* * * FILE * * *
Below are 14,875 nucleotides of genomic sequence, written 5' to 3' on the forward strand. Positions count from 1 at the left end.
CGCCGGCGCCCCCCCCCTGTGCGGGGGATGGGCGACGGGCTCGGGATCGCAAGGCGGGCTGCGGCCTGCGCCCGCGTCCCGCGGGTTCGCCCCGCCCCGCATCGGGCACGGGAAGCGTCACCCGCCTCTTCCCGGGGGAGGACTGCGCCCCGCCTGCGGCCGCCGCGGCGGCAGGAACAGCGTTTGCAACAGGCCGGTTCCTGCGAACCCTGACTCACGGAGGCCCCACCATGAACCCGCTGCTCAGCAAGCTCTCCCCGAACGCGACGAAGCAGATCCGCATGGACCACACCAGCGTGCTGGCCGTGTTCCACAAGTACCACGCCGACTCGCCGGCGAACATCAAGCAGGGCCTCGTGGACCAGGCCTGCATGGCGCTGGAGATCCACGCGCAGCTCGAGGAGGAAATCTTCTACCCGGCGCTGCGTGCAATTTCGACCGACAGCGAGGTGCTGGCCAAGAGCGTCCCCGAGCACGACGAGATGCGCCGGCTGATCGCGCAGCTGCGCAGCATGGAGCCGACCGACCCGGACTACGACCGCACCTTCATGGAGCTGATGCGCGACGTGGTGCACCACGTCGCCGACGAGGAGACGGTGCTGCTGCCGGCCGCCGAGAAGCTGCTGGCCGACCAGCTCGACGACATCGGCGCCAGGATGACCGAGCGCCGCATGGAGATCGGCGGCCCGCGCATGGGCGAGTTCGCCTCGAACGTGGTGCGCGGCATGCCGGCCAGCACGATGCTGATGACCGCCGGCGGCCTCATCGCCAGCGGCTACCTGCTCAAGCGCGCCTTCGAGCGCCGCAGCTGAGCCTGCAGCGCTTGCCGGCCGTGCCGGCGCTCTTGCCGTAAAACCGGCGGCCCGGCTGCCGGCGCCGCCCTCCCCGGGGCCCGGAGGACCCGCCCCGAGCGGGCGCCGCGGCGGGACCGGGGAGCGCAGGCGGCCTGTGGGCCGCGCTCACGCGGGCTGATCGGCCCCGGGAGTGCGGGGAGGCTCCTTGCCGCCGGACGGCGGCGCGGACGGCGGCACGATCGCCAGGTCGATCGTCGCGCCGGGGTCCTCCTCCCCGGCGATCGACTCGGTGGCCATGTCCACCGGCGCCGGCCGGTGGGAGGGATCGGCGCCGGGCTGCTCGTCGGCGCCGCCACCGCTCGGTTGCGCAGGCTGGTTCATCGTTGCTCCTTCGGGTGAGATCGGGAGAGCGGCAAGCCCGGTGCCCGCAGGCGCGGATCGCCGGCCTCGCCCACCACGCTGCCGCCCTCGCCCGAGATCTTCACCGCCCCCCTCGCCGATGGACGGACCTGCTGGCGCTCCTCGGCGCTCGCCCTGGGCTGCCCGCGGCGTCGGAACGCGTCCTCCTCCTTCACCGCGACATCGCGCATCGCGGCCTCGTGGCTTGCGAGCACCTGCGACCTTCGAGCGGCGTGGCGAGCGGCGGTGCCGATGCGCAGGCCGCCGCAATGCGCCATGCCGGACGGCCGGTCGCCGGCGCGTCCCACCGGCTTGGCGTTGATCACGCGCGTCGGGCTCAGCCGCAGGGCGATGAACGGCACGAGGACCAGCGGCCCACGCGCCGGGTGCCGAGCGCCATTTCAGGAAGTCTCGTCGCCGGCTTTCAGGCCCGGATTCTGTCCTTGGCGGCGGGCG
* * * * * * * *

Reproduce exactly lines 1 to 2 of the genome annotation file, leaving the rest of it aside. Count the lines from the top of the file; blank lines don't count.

Below are 14,875 nucleotides of genomic sequence, written 5' to 3' on the forward strand. Positions count from 1 at the left end.
CGCCGGCGCCCCCCCCCTGTGCGGGGGATGGGCGACGGGCTCGGGATCGCAAGGCGGGCTGCGGCCTGCGCCCGCGTCCCGCGGGTTCGCCCCGCCCCGCATCGGGCACGGGAAGCGTCACCCGCCTCTTCCCGGGGGAGGACTGCGCCCCGCCTGCGGCCGCCGCGGCGGCAGGAACAGCGTTTGCAACAGGCCGGTTCCTGCGAACCCTGACTCACGGAGGCCCCACCATGAACCCGCTGCTCAGCAAGCTCTCCCCGAACGCGACGAAGCAGATCCGCATGGACCACACCAGCGTGCTGGCCGTGTTCCACAAGTACCACGCCGACTCGCCGGCGAACATCAAGCAGGGCCTCGTGGACCAGGCCTGCATGGCGCTGGAGATCCACGCGCAGCTCGAGGAGGAAATCTTCTACCCGGCGCTGCGTGCAATTTCGACCGACAGCGAGGTGCTGGCCAAGAGCGTCCCCGAGCACGACGAGATGCGCCGGCTGATCGCGCAGCTGCGCAGCATGGAGCCGACCGACCCGGACTACGACCGCACCTTCATGGAGCTGATGCGCGACGTGGTGCACCACGTCGCCGACGAGGAGACGGTGCTGCTGCCGGCCGCCGAGAAGCTGCTGGCCGACCAGCTCGACGACATCGGCGCCAGGATGACCGAGCGCCGCATGGAGATCGGCGGCCCGCGCATGGGCGAGTTCGCCTCGAACGTGGTGCGCGGCATGCCGGCCAGCACGATGCTGATGACCGCCGGCGGCCTCATCGCCAGCGGCTACCTGCTCAAGCGCGCCTTCGAGCGCCGCAGCTGAGCCTGCAGCGCTTGCCGGCCGTGCCGGCGCTCTTGCCGTAAAACCGGCGGCCCGGCTGCCGGCGCCGCCCTCCCCGGGGCCCGGAGGACCCGCCCCGAGCGGGCGCCGCGGCGGGACCGGGGAGCGCAGGCGGCCTGTGGGCCGCGCTCACGCGGGCTGATCGGCCCCGGGAGTGCGGGGAGGCTCCTTGCCGCCGGACGGCGGCGCGGACGGCGGCACGATCGCCAGGTCGATCGTCGCGCCGGGGTCCTCCTCCCCGGCGATCGACTCGGTGGCCATGTCCACCGGCGCCGGCCGGTGGGAGGGATCGGCGCCGGGCTGCTCGTCGGCGCCGCCACCGCTCGGTTGCGCAGGCTGGTTCATCGTTGCTCCTTCGGGTGAGATCGGGAGAGCGGCAAGCCCGGTGCCCGCAGGCGCGGATCGCCGGCCTCGCCCACCACGCTGCCGCCCTCGCCCGAGATCTTCACCGCCCCCCTCGCCGATGGACGGACCTGCTGGCGCTCCTCGGCGCTCGCCCTGGGCTGCCCGCGGCGTCGGAACGCGTCCTCCTCCTTCACCGCGACATCGCGCATCGCGGCCTCGTGGCTTGCGAGCACCTGCGACCTTCGAGCGGCGTGGCGAGCGGCGGTGCCGATGCGCAGGCCGCCGCAATGCGCCATGCCGGACGGCCGGTCGCCGGCGCGTCCCACCGGCTTGGCGTTGATCACGCGCGTCGGGCTCAGCCGCAGGGCGATGAACGGCACGAGGACCAGCGGCCCACGCGCCGGGTGCCGAGCGCCATTTCAGGAAGTCTCGTCGCCGGCTTTCAGGCCCGGATTCTGTCCTTGGCGGCGGGCG